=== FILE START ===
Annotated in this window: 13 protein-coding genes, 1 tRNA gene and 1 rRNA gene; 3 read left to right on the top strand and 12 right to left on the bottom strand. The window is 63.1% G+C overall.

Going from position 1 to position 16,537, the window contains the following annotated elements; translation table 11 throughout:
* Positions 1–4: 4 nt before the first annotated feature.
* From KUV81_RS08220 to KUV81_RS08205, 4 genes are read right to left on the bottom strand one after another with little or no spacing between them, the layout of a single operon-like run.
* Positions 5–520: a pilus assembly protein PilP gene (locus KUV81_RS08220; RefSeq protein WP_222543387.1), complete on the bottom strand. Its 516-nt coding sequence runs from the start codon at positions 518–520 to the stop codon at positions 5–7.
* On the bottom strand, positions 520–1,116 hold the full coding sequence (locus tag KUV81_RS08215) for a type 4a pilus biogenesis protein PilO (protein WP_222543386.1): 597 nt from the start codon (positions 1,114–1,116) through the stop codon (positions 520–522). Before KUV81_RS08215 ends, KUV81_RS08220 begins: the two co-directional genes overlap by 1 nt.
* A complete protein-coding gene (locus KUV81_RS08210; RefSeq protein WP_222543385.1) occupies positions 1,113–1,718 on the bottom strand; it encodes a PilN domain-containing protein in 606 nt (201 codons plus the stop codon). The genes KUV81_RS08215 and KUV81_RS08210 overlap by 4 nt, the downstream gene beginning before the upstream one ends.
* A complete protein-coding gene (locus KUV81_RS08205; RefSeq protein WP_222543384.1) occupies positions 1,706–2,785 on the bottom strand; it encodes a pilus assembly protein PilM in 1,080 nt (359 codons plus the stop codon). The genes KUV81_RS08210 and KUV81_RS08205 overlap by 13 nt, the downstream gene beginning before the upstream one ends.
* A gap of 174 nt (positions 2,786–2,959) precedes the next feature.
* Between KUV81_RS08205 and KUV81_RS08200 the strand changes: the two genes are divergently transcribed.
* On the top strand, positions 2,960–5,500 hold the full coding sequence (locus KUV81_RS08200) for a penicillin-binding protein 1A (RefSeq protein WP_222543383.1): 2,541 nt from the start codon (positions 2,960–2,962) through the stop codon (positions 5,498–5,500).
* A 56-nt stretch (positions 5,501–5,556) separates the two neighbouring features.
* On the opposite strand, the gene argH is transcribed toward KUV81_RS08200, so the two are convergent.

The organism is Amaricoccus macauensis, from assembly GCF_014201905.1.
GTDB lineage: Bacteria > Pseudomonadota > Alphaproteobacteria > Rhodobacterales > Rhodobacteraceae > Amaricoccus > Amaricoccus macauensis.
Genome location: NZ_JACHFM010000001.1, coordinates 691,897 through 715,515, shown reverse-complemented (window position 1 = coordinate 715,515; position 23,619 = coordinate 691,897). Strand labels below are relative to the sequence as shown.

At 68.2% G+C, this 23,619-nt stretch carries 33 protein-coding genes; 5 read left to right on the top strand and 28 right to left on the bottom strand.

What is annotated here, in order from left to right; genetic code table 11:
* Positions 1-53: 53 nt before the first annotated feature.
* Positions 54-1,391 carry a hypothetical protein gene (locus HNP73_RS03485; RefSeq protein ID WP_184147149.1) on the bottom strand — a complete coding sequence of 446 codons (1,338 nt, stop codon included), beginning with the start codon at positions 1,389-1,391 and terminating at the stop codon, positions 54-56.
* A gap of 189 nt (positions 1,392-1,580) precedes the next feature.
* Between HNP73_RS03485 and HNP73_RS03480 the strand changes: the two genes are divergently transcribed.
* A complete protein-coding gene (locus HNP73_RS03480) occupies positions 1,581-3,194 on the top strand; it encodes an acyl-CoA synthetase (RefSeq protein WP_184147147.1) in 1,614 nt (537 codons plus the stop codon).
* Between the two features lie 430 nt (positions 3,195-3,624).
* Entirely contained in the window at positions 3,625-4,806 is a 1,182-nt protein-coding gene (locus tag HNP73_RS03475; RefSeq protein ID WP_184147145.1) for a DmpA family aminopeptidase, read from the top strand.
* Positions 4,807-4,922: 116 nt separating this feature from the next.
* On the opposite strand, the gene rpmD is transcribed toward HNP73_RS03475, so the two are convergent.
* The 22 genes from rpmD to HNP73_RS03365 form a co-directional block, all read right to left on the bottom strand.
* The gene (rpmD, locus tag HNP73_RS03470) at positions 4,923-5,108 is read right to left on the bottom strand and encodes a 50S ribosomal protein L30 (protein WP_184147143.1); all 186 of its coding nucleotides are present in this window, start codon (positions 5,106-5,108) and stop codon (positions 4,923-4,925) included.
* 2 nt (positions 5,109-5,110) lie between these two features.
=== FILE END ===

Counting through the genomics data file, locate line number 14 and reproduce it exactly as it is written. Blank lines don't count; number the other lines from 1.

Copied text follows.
The organism is Amaricoccus macauensis, from assembly GCF_014201905.1.